GSoC 2015 is gone, long live GSoC 2016

The submission deadline for mentoring organizations to submit their application for the 2016 Google Summer of Code is approaching quickly. As DBpedia is again planning to be a vital part of the Mentoring Summit, we like to take that opportunity to  give you a little recap of the projects mentored by DBpedia members during the past GSoC, in November 2015. 

Dimitris Kontokostas, Marco Fossati, Thiago Galery, Joachim Daiber and Reuben Verborgh, members of the Dbpedia community, mentored 8 great students from around the world. Following are some of the projects they completed.

Fact Extraction from Wikipedia Text by Emilio Dorigatti

DBpedia is pretty much mature when dealing with Wikipedia semi-structured content like infoboxes, links and categories. However, unstructured content (typically text) plays the most crucial role, due to the amount of knowledge it can deliver, and few efforts have been carried out to extract structured data out of it. Marco and Emilio built a fact extractor, which understands the semantics of a sentence thanks to Natural Language Processing (NLP) techniques. If you feel playful, you can download the produced datasetsFor more details, check out this blog postP.S.: the project has been cited by Python Weekly and Python TrendingMentor: Marco Fossati (SpazioDati)

Better context vectors for disambiguation by Philipp Dowling

Better Context Vectors  aimed to improve the representation of context used by DBpedia Spotlight by incorporating novel methods from distributional semantics. We investigated the benefits of replacing a word-count based method for one that uses a model based on word2vec. Our student, Philipp Dowling, implemented the model reader based on a preprocessed version of Wikipedia (leading to a few commits to the awesome library gensim) and the integration with the main DBpedia Spotlight pipeline. Additionally, we integrated a method for estimating weights for the different model components that contribute to disambiguating entities. Mentors: Thiago Galery (Analytyca), Joachim Daiber (Amsterdam Univ.), David Przybilla (Idio)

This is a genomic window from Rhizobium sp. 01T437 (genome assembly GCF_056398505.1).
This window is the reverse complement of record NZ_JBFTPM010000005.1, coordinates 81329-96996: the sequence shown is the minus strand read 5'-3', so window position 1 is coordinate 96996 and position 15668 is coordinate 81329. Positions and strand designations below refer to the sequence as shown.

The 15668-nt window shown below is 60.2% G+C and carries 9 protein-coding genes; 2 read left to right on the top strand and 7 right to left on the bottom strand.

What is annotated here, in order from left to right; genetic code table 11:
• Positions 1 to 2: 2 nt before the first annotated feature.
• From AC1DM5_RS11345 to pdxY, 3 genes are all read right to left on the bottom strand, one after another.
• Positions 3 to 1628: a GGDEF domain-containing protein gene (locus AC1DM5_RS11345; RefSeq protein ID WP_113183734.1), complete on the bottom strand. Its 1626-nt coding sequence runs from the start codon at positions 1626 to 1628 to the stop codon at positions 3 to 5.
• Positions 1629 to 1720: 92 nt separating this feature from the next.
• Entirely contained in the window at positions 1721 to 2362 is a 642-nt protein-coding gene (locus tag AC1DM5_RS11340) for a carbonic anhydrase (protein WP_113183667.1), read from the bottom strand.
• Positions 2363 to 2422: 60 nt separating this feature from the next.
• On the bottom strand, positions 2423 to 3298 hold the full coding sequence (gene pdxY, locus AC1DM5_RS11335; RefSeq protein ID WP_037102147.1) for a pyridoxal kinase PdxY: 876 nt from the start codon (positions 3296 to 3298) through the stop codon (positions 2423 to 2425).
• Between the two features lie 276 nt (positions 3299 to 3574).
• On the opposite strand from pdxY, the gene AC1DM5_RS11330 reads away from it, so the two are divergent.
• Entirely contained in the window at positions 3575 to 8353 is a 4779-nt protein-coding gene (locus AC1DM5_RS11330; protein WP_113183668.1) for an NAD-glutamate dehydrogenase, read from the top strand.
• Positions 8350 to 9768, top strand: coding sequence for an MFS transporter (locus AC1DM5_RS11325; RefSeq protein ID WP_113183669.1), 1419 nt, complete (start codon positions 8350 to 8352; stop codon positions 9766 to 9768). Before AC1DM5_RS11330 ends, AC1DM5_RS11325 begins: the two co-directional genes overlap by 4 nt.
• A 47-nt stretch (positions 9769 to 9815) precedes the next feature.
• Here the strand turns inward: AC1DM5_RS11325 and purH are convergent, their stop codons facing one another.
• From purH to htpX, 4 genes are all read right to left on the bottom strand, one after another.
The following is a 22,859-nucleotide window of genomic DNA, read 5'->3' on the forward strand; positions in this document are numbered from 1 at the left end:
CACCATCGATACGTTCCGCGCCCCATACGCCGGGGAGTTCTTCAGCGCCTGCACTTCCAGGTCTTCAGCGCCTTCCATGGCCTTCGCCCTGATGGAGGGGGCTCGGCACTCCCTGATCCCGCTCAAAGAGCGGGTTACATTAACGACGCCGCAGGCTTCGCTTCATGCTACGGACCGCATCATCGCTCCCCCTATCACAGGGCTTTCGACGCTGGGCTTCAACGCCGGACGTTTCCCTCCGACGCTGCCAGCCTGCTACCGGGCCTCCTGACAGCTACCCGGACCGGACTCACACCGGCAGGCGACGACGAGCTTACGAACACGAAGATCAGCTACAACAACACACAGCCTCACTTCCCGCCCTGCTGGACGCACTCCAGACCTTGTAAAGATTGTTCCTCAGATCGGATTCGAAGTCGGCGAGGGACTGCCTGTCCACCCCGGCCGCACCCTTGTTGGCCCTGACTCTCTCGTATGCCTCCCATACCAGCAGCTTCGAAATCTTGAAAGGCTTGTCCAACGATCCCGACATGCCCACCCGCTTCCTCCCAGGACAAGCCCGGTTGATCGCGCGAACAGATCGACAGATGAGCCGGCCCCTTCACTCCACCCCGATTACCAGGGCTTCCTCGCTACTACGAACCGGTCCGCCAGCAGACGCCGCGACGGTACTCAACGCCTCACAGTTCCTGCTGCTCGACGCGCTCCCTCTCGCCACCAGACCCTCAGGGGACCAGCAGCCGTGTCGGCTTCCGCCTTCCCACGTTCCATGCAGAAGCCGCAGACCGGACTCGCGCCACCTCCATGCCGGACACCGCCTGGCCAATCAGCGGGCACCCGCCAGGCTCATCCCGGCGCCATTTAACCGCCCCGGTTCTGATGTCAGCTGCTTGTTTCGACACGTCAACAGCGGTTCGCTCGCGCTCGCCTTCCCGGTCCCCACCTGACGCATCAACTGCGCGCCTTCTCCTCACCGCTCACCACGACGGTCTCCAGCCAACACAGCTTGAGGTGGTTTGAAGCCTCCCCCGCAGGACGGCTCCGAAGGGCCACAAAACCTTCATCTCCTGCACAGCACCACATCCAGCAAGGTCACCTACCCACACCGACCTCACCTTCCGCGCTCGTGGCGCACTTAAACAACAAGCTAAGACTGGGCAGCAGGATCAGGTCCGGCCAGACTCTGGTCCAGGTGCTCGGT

Wikipedia Stats Extractor by Naveen Madhire

Wikipedia Stats Extractor aimed to create a reusable tool to extract raw statistics for Name Entity Linking out of a Wikipedia dump. Naveen built the project on top of Apache Spark and Json-wikipedia which makes the code more maintainable and faster than its previous alternative (pignlproc). Furthermore Wikipedia Stats Extractor provides an interface which makes easier the task of processing Wikipedia dumps for  purposes other than Entity Linking. Extra changes were made in the way surface forms stats are extracted  and lots of noise was removed, both of which should in principle help Entity Linking.
Special regards to Diego Ceccarelli who gave us great insight on how Json-wikipedia worked. Mentors: Thiago Galery (Analytyca), Joachim Daiber (Amsterdam Univ.), David Przybilla (Idio)

 

DBpedia Live extensions by Andre Pereira

DBpedia Live provides near real-time knowledge extraction from Wikipedia. As wikipedia scales we needed to move our caching infrastructure from MySQL to MongoDB. This was the first task of Andre’s project. The second task was the implementation of a UI displaying the current status of DBpedia Live along with some admin utils. Mentors: Dimitris Kontokostas (AKSW/KILT), Magnus Knuth (HPI)

 

Adding live-ness to the Triple Pattern Fragments server by Pablo Estrada

DBpedia currently has a highly available Triple Pattern Fragments interface that offloads part of the query processing from the server into the clients. For this GSoC, Pablo developed a new feature for this server so it automatically keeps itself up to date with new data coming from DBpedia Live. We do this by periodically checking for updates, and adding them to an auxiliary database. Pablo developed smart update, and smart querying algorithms to manage and serve the live data efficiently. We are excited to let the project out in the wild, and see how it performs in real-life use cases. Mentors: Ruben Verborgh (Ghent Univ. – iMinds) and Dimitris Kontokostas (AKSW/KILT)

Registration for mentors @ GSoC 2016 is starting next month and DBpedia would of course try to participate again. If you want to become a mentor or just have a cool idea that seems suitable, don’t hesitate to ping us via the DBpedia discussion or developer mailing lists.